While there are elements of the new MLS Collective Bargaining Agreement that may be seen as significant moves in favor of players, one in which most observers are surely to be disappointed is in the reported salary-cap figure.
Incremental increases to MLS salary cap over next 4 years, up to $4.2 million by 2019. Last year: $3.1m— Steven Goff (@SoccerInsider) March 5, 2015
Running the numbers a bit, it would appear as though MLS will increase the salary cap by about $217,000 each year for the life of the CBA. That's the equivalent of an annual bump of about 7 percent from the 2014 salary cap figure. The 2015 numbers should be about $3.3 million. By the end of the contract, MLS will have increased on-the-cap spending by about 35 percent. Put in terms of total dollars, MLS is set to increase on-the-cap spending by $22 million-$25.3 million a year depending on how many teams are in the league each year.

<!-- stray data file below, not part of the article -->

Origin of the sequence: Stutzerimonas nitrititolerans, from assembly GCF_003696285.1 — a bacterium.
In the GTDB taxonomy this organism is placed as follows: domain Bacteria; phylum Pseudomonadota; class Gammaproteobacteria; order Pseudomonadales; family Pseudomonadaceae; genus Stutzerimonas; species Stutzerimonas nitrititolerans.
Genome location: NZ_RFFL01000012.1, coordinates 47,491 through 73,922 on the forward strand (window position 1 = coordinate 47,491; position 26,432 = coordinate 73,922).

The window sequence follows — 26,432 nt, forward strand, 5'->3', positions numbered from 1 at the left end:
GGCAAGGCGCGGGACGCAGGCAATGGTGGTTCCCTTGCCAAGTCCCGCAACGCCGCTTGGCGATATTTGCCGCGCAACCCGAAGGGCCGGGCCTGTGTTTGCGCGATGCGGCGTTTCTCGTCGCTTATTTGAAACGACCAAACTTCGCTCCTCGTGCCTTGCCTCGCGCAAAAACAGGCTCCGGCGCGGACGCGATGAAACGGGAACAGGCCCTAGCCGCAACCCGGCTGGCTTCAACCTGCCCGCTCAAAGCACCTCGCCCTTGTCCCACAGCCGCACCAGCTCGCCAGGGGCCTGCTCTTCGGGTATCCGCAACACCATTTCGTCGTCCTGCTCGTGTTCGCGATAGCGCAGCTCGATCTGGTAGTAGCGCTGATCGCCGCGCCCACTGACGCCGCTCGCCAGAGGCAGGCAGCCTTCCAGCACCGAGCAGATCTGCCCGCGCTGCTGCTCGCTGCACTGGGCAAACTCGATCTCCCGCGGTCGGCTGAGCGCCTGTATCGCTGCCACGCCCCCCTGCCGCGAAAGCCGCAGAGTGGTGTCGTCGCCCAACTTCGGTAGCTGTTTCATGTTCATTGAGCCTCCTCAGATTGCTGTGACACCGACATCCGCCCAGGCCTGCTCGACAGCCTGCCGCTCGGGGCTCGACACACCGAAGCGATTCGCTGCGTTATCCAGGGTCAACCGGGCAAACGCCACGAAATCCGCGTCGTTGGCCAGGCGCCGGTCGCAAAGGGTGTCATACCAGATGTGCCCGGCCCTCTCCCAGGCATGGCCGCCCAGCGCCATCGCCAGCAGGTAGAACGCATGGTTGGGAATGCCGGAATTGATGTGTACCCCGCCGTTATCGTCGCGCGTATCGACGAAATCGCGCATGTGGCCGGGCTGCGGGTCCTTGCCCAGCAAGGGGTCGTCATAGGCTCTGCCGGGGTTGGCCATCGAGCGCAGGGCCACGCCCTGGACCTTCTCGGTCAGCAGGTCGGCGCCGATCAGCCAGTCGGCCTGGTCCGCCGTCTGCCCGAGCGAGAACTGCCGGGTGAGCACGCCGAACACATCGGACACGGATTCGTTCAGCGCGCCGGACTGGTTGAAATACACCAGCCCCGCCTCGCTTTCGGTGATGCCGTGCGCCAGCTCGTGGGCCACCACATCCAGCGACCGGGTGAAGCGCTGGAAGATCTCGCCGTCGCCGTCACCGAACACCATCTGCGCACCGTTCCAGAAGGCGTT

Modest as those numbers may be, how the league uses those numbers is key. Under the old agreement, only the 20 highest paid players on the roster counted against the salary cap. Assuming that remains true, the rise in minimum salary won't eat into total cap almost at all. Similarly, if the league implements some kind of new "super-max" Designated Player tier, that would also allow for increased spending without adversely affected the core of the roster.